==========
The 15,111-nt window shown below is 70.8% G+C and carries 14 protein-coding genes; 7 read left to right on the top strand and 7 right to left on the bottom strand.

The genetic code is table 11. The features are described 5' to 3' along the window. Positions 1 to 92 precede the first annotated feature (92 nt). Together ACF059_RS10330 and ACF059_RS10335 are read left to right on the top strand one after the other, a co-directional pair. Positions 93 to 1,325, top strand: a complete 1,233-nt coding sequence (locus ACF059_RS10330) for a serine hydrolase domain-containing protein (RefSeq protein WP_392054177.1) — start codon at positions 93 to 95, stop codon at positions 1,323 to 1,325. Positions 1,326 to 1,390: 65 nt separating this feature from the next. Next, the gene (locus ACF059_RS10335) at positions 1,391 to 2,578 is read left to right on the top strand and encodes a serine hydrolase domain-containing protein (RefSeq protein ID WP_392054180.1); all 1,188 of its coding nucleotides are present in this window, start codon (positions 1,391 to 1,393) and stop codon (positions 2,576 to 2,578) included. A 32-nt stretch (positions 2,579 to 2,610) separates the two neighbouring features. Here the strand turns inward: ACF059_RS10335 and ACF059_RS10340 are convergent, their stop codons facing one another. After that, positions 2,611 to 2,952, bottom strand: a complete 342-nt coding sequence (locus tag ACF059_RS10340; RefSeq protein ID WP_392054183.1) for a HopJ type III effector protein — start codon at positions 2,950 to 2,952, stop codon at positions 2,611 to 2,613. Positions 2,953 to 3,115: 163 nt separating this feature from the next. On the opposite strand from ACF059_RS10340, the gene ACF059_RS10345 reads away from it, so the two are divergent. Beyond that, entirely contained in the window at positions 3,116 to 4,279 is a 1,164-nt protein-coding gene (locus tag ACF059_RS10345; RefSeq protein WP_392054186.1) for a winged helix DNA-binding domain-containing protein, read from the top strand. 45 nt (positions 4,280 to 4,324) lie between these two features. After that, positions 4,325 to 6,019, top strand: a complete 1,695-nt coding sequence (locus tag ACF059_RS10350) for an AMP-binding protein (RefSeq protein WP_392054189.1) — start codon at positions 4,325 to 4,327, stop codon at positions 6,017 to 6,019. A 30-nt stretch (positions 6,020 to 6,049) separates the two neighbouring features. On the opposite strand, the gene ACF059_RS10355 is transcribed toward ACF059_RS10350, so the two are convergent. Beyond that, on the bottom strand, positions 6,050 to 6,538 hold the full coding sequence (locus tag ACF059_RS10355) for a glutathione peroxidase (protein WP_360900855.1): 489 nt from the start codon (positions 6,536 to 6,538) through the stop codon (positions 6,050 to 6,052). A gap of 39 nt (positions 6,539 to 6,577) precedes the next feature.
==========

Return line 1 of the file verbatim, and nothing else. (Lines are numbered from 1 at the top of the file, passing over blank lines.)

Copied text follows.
The 15,111-nt window shown below is 70.8% G+C and carries 14 protein-coding genes; 7 read left to right on the top strand and 7 right to left on the bottom strand.